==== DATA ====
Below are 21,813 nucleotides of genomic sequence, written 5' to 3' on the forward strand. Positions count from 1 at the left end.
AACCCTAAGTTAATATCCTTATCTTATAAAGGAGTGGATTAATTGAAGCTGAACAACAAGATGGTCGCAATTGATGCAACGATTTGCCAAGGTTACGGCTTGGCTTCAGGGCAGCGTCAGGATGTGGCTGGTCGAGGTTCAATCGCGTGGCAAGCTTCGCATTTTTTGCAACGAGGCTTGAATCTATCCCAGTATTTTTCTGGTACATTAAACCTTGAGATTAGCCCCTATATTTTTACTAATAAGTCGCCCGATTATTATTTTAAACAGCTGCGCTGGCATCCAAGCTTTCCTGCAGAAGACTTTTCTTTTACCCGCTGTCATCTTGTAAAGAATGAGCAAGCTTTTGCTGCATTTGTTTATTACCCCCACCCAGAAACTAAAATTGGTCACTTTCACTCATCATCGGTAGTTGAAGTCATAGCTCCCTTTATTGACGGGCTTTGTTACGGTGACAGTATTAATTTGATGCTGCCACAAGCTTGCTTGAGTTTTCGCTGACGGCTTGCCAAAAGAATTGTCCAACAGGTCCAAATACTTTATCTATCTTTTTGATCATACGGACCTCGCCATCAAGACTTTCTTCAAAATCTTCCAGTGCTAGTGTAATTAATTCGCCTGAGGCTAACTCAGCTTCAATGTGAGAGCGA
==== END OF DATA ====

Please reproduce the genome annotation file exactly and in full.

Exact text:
Below are 21,813 nucleotides of genomic sequence, written 5' to 3' on the forward strand. Positions count from 1 at the left end.
AACCCTAAGTTAATATCCTTATCTTATAAAGGAGTGGATTAATTGAAGCTGAACAACAAGATGGTCGCAATTGATGCAACGATTTGCCAAGGTTACGGCTTGGCTTCAGGGCAGCGTCAGGATGTGGCTGGTCGAGGTTCAATCGCGTGGCAAGCTTCGCATTTTTTGCAACGAGGCTTGAATCTATCCCAGTATTTTTCTGGTACATTAAACCTTGAGATTAGCCCCTATATTTTTACTAATAAGTCGCCCGATTATTATTTTAAACAGCTGCGCTGGCATCCAAGCTTTCCTGCAGAAGACTTTTCTTTTACCCGCTGTCATCTTGTAAAGAATGAGCAAGCTTTTGCTGCATTTGTTTATTACCCCCACCCAGAAACTAAAATTGGTCACTTTCACTCATCATCGGTAGTTGAAGTCATAGCTCCCTTTATTGACGGGCTTTGTTACGGTGACAGTATTAATTTGATGCTGCCACAAGCTTGCTTGAGTTTTCGCTGACGGCTTGCCAAAAGAATTGTCCAACAGGTCCAAATACTTTATCTATCTTTTTGATCATACGGACCTCGCCATCAAGACTTTCTTCAAAATCTTCCAGTGCTAGTGTAATTAATTCGCCTGAGGCTAACTCAGCTTCAATGTGAGAGCGA